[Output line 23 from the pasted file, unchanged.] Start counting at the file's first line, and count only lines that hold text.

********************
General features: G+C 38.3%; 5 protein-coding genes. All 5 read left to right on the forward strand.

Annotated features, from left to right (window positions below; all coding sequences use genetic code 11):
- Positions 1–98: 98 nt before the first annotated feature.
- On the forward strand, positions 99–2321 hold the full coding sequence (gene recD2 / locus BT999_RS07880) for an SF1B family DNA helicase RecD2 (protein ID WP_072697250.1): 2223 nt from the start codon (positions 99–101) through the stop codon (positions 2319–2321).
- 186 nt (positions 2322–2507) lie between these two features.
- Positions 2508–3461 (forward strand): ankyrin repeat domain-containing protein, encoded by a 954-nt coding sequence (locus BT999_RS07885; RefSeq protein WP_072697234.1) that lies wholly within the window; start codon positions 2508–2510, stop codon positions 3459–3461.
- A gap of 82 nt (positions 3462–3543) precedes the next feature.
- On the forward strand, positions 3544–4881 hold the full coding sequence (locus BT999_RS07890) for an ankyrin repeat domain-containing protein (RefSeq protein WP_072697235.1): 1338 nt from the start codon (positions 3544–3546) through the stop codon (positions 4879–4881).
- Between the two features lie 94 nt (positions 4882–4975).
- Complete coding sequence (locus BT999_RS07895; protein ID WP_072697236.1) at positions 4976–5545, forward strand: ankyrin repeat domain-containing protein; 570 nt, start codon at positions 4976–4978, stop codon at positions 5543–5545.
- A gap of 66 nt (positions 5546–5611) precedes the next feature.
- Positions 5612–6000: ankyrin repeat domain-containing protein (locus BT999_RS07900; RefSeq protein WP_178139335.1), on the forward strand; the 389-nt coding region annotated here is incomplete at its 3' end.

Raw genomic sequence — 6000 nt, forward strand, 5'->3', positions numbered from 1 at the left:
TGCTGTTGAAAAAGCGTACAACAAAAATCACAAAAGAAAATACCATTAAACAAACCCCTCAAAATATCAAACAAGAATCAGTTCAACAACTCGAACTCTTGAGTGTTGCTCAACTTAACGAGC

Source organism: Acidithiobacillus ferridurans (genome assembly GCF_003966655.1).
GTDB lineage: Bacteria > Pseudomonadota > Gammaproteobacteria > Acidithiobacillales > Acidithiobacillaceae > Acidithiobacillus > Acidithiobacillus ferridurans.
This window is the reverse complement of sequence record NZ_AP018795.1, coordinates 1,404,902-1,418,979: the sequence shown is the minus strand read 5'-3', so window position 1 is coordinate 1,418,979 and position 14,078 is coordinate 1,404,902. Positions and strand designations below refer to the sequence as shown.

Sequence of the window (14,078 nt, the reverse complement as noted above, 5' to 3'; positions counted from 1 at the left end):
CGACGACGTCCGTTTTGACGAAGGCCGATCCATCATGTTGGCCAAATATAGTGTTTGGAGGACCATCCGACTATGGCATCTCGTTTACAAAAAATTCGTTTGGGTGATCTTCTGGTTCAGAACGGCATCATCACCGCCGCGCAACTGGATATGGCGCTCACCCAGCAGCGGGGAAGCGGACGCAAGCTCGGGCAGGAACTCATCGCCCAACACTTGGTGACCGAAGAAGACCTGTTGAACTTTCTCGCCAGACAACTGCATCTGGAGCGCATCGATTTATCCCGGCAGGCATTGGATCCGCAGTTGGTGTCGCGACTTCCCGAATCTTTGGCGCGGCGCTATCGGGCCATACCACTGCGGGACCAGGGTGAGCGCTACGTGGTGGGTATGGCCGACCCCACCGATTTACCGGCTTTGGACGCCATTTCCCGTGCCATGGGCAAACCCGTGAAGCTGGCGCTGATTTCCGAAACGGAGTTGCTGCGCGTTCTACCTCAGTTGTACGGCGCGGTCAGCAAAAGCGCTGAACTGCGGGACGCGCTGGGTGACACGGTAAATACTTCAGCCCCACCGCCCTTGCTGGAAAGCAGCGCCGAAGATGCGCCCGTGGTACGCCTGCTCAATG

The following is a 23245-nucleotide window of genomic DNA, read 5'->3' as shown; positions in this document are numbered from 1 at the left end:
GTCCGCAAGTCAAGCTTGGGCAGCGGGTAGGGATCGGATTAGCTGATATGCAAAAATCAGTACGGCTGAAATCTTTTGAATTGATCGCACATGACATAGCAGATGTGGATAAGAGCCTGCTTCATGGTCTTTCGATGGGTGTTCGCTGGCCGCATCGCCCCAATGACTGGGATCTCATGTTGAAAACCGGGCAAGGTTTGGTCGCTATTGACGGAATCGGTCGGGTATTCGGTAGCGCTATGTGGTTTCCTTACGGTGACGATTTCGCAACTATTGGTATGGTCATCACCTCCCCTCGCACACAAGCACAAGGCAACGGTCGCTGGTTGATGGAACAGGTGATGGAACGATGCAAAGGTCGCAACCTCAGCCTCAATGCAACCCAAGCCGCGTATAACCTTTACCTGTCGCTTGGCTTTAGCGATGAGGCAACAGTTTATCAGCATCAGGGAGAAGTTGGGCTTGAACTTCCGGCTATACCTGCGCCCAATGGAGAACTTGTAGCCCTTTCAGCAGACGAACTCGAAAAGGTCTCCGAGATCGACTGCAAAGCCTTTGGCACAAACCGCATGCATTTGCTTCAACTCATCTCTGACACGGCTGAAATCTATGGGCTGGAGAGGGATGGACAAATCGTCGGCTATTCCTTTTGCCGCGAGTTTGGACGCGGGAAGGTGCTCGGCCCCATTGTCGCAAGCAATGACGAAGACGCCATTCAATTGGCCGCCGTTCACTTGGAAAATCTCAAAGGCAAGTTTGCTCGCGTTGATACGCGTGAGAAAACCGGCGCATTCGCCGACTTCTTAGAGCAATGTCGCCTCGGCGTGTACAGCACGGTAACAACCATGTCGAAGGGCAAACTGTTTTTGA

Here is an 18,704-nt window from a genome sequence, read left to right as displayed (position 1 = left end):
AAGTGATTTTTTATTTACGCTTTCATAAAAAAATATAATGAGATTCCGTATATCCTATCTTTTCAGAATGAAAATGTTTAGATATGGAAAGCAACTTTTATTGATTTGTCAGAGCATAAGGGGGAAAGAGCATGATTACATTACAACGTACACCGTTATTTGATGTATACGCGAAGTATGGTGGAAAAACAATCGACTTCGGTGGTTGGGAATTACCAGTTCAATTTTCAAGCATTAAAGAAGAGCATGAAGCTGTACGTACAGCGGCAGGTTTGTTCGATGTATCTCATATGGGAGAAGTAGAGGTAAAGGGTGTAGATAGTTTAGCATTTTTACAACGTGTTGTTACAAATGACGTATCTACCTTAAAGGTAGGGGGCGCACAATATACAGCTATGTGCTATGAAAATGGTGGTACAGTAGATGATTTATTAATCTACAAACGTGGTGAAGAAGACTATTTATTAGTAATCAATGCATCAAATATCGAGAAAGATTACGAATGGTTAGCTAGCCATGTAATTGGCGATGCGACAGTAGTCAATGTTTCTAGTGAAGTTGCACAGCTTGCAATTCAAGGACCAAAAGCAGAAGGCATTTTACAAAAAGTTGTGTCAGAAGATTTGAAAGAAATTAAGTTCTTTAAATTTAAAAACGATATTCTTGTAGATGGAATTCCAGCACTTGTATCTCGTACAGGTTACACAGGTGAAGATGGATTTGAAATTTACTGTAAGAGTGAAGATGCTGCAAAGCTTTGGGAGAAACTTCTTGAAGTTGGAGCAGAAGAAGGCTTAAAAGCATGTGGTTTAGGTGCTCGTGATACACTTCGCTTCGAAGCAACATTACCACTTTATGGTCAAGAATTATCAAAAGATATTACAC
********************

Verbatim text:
AAGTGATTTTTTATTTACGCTTTCATAAAAAAATATAATGAGATTCCGTATATCCTATCTTTTCAGAATGAAAATGTTTAGATATGGAAAGCAACTTTTATTGATTTGTCAGAGCATAAGGGGGAAAGAGCATGATTACATTACAACGTACACCGTTATTTGATGTATACGCGAAGTATGGTGGAAAAACAATCGACTTCGGTGGTTGGGAATTACCAGTTCAATTTTCAAGCATTAAAGAAGAGCATGAAGCTGTACGTACAGCGGCAGGTTTGTTCGATGTATCTCATATGGGAGAAGTAGAGGTAAAGGGTGTAGATAGTTTAGCATTTTTACAACGTGTTGTTACAAATGACGTATCTACCTTAAAGGTAGGGGGCGCACAATATACAGCTATGTGCTATGAAAATGGTGGTACAGTAGATGATTTATTAATCTACAAACGTGGTGAAGAAGACTATTTATTAGTAATCAATGCATCAAATATCGAGAAAGATTACGAATGGTTAGCTAGCCATGTAATTGGCGATGCGACAGTAGTCAATGTTTCTAGTGAAGTTGCACAGCTTGCAATTCAAGGACCAAAAGCAGAAGGCATTTTACAAAAAGTTGTGTCAGAAGATTTGAAAGAAATTAAGTTCTTTAAATTTAAAAACGATATTCTTGTAGATGGAATTCCAGCACTTGTATCTCGTACAGGTTACACAGGTGAAGATGGATTTGAAATTTACTGTAAGAGTGAAGATGCTGCAAAGCTTTGGGAGAAACTTCTTGAAGTTGGAGCAGAAGAAGGCTTAAAAGCATGTGGTTTAGGTGCTCGTGATACACTTCGCTTCGAAGCAACATTACCACTTTATGGTCAAGAATTATCAAAAGATATTACAC